Inquiry into Certification Schemes Begins
South Australian Liberal senator Cory Bernardi has achieved his ambition
to secure an inquiry into certification of halal, kosher, organic and
genetically modified food.
Bernardi moved a motion in the Senate to launch an investigation
into food certification schemes, including whether the public was given
enough information about certifiers' financial records.
Senators voted 34 in favour to 30 against the six-month inquiry by the
Senate's economic references committee. It passed with the support of
the government along with six crossbenchers: Jacqui Lambie, Bob Day,
Glenn Lazarus, David Leyonhjelm, John Madigan and Ricky Muir. The Labor
party and the Greens opposed the motion. Bernardi said the inquiry would
not be confined to halal alone.
"There seems to be a number of concerns about some certification schemes
that are operating and in the interests of transparency and establishing
the facts and being able to act in the national interest I think it's
wise for the parliament to consider all certification schemes and how
they operate," the conservative backbencher said.
"I keep getting told any number of things about certification schemes
and I don't know what's true and what's not true, so I want to establish
Several high-profile companies have been targeted by anti-halal
campaigners. In January, the head of one of Australia's largest
certifiers launched defamation proceedings in the New South Wales
supreme court after a campaigner made allegations about a financial link
to terrorist organisations.
The parliamentary inquiry will be asked to examine "the extent of food
certification schemes and certifiers in Australia including, but not
limited to, schemes related to organic, kosher, halal and
genetically-modified food and general food safety certification
The terms of reference include labelling requirements, certification
fees paid by food producers, and "whether current schemes provide enough
information for Australian consumers to make informed purchasing
Tony Abbott has previously played down calls by several members of his
own party for an inquiry into halal certification. During a visit to a
halal-certified meat producer in Tasmania in March, the prime minister
said he was "really pleased that a business like this is growing its
exports all the time, particularly to the Middle East".
"If we want to export to the Middle East, we have to have certain
procedures in place and this is just part of exporting to the Middle
East and if we want our exports to grow all the time, this is what we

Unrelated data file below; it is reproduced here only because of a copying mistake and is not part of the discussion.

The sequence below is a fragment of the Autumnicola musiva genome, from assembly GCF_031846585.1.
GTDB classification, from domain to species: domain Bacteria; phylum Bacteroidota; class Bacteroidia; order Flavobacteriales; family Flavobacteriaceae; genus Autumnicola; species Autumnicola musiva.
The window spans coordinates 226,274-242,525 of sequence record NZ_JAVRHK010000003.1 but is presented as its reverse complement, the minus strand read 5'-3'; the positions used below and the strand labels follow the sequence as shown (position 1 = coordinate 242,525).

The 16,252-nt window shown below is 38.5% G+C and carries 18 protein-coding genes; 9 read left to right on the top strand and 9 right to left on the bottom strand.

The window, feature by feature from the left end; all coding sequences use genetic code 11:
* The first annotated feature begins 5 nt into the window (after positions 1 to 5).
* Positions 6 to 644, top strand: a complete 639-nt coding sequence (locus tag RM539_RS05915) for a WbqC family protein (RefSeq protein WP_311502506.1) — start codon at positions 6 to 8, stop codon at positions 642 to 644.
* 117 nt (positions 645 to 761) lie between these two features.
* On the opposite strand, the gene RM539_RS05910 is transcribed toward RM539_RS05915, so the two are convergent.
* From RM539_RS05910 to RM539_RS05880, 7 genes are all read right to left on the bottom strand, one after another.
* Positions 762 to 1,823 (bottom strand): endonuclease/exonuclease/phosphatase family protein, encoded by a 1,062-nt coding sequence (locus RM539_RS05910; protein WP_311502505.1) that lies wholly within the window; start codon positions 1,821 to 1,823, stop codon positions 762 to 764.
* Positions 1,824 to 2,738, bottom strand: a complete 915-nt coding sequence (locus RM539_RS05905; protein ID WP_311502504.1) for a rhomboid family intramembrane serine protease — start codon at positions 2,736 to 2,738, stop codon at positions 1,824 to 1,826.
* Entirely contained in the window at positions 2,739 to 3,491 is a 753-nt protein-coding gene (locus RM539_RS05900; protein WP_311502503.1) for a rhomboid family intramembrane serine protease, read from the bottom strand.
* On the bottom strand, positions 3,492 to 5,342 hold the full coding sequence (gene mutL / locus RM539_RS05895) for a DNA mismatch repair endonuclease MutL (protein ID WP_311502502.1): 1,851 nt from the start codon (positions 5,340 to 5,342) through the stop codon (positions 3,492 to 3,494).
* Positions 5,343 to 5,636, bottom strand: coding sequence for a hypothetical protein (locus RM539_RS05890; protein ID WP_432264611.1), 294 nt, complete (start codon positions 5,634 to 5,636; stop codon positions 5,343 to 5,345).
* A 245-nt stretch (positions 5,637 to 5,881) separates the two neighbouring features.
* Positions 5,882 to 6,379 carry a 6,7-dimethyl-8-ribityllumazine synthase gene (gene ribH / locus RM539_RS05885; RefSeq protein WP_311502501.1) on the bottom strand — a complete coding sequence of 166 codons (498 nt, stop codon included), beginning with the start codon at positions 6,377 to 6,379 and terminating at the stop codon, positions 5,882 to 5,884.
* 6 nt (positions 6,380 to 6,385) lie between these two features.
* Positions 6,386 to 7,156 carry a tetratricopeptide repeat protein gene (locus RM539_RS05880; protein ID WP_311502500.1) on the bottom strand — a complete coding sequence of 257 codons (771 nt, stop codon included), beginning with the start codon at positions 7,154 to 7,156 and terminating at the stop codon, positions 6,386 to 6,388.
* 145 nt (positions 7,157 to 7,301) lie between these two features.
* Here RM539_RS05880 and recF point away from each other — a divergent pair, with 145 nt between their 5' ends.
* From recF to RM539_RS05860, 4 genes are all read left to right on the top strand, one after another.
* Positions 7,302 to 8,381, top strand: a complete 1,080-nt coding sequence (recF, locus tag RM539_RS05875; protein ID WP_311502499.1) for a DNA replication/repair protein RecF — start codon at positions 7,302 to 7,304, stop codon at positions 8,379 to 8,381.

need to do and I think that's what Australians want," Abbott said at the
The agriculture minister, Barnaby Joyce, has also warned his colleagues
against against "picking a fight that we never needed to have" because
of consequences for Australian exporters.
"Unless it's halal certified, we can't sell it. That means the whole
processing line becomes unviable," Joyce, the deputy leader of the
Nationals, said last month. "If we didn't have the halal market in beef,
that could really affect thousands of meat workers in Australia."
Sustainable Foods Summit
The future direction of eco-labels and certification schemes, such as
Organic, Fairtrade, UTZ Certified, etc. are featured in the Sustainable Foods Summit.
The European edition will be hosted in Amsterdam
on 4-5 June. In 2016, the summit will also take place in North & Latin
America. More details are on the
New Zealand: Anchor Organic Milk Launched
Fonterra is launching organic milk under
its Anchor brand.
Blue (whole) and Trim (skimmed) Anchor Organic milk - packaged in
Anchor's two-litre 100% recyclable lightproof bottle - will be available
in supermarkets across New Zealand, as well as to cafes, foodservice
outlets and dairies.
In a statement, Fonterra said it is responding to growing demand from
baristas and households in New Zealand, where it claims organic milk
sales have increased more than 50% in the last year.
Organic milk is, however, "very expensive" in New Zealand and
availability is limited to certain regions, it said. Accordingly, the
Auckland-based dairy cooperative set itself the "mission" to make
organic milk more widely available "at a fair price."